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Report: Money May Play Role in Byram Hills Success

ARMONK, N.Y. – Byram Hills High School recently was named one of the top high schools in New York state, and according to some it may have to do with the wealth of the district's residents.

“That’s usually the way it works out,” said Mount Pleasant resident Linda Kammerer, whose relatives live in Armonk.  “The richer the area is the better the school system is.”

A report released in May by US News & World Report of the top high schools in the country ranked Byram Hills as the 35th best high school in New York and 208th in the nation. The study showed that the high school as a whole is 100 percent proficient in both math and English standardized state exit exams.

Following this report, the financial analysis publication 24/7 Wall St. released a study of census information that ranked the richest school districts in the United States based on the average household earnings of the residents in that district. Byram Hills was ranked 6th, behind other Westchester school districts such as Briarcliff Manor, Chappaqua, and Scarsdale.

Armonk resident Jason Robbins said he knew the area was wealthy, just maybe not that wealthy.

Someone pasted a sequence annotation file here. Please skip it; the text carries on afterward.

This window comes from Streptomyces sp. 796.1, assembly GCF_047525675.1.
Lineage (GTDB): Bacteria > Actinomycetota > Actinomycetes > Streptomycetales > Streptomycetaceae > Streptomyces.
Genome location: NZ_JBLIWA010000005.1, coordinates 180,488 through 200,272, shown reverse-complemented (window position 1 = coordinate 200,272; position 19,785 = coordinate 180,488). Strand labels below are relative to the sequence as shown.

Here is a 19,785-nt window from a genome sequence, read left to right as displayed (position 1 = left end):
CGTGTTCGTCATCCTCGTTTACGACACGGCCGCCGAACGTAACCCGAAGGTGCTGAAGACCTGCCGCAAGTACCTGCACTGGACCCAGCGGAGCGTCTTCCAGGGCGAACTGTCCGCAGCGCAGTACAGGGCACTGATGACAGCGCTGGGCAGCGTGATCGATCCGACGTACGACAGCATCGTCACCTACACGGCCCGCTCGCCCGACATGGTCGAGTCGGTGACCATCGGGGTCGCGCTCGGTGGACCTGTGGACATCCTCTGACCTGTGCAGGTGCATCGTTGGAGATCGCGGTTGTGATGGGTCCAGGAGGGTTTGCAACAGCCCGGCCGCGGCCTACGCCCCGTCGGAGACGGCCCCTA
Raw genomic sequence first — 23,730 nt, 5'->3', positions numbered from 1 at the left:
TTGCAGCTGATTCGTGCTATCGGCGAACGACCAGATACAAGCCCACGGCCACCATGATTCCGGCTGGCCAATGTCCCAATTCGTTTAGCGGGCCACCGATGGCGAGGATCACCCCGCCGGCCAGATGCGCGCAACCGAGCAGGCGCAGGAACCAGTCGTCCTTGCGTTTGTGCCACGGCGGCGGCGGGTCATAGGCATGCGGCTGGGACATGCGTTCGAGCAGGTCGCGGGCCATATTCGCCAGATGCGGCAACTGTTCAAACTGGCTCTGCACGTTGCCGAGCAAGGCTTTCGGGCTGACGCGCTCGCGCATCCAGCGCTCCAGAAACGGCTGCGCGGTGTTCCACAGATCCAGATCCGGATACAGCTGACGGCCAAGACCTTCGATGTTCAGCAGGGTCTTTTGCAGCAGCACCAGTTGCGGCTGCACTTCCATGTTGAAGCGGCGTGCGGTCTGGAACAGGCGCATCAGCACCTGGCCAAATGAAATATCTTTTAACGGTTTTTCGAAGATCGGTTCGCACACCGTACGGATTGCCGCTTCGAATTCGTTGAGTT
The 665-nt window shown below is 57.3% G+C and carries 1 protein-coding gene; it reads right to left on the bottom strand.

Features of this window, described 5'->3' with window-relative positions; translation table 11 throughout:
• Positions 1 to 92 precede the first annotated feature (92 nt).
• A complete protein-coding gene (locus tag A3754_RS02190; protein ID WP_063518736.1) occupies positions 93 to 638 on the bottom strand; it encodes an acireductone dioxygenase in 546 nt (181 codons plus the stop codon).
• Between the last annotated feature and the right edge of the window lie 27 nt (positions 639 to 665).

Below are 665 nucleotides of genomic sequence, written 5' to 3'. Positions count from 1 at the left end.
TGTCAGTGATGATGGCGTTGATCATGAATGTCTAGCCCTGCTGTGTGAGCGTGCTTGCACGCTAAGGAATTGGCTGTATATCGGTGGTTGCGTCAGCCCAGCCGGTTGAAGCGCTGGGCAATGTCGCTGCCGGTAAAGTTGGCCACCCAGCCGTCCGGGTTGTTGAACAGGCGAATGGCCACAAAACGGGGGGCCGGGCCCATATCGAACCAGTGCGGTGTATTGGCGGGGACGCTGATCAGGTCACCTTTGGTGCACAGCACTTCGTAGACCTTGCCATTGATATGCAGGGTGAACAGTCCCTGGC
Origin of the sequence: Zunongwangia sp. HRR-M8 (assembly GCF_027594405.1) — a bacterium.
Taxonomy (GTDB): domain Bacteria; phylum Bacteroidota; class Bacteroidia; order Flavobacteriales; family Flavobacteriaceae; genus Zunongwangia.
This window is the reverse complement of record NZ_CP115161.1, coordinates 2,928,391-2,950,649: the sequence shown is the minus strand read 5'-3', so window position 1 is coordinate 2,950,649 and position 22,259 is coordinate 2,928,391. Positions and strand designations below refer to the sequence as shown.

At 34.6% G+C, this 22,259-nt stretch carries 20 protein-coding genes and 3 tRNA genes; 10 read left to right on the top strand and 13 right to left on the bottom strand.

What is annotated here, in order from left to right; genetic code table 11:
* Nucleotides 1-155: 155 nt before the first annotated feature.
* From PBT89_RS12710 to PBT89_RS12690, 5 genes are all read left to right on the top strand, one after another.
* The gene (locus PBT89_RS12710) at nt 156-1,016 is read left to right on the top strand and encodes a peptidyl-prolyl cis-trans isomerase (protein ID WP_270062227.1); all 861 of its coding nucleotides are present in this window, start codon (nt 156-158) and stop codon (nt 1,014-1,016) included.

“I definitely figured we would be featured in the top twenty,” Robbins said.  “But being number six is pretty interesting though.”

The report by 24/7 Wall St. shows that the median household income for a resident in the Byram Hills district is just over $180,000 and that almost 48 percent of the households in the district earn more than $200,000 a year. The study also shows that the district spends about $24,000 per year on each student.

Robbins, who has two children in the Byram Hills district, said that he believes the district’s success is not so much about the money that goes into it, but where that money is spent.

“It’s really about the quality of teachers that we have,” Robbins said.  “Making sure that the teachers on staff are efficient in their ways and don’t just teach a child for a test.”

Robbins said he believes the district could spend money to improve the district schools on a bigger scale.

“I’d like to see the district start to implement some more programs like Mandarin Chinese and computer-programming courses,” Robbins said. “Because that’s the way our world is going and that’s why on the bigger scale we’re behind other countries in terms of education.”

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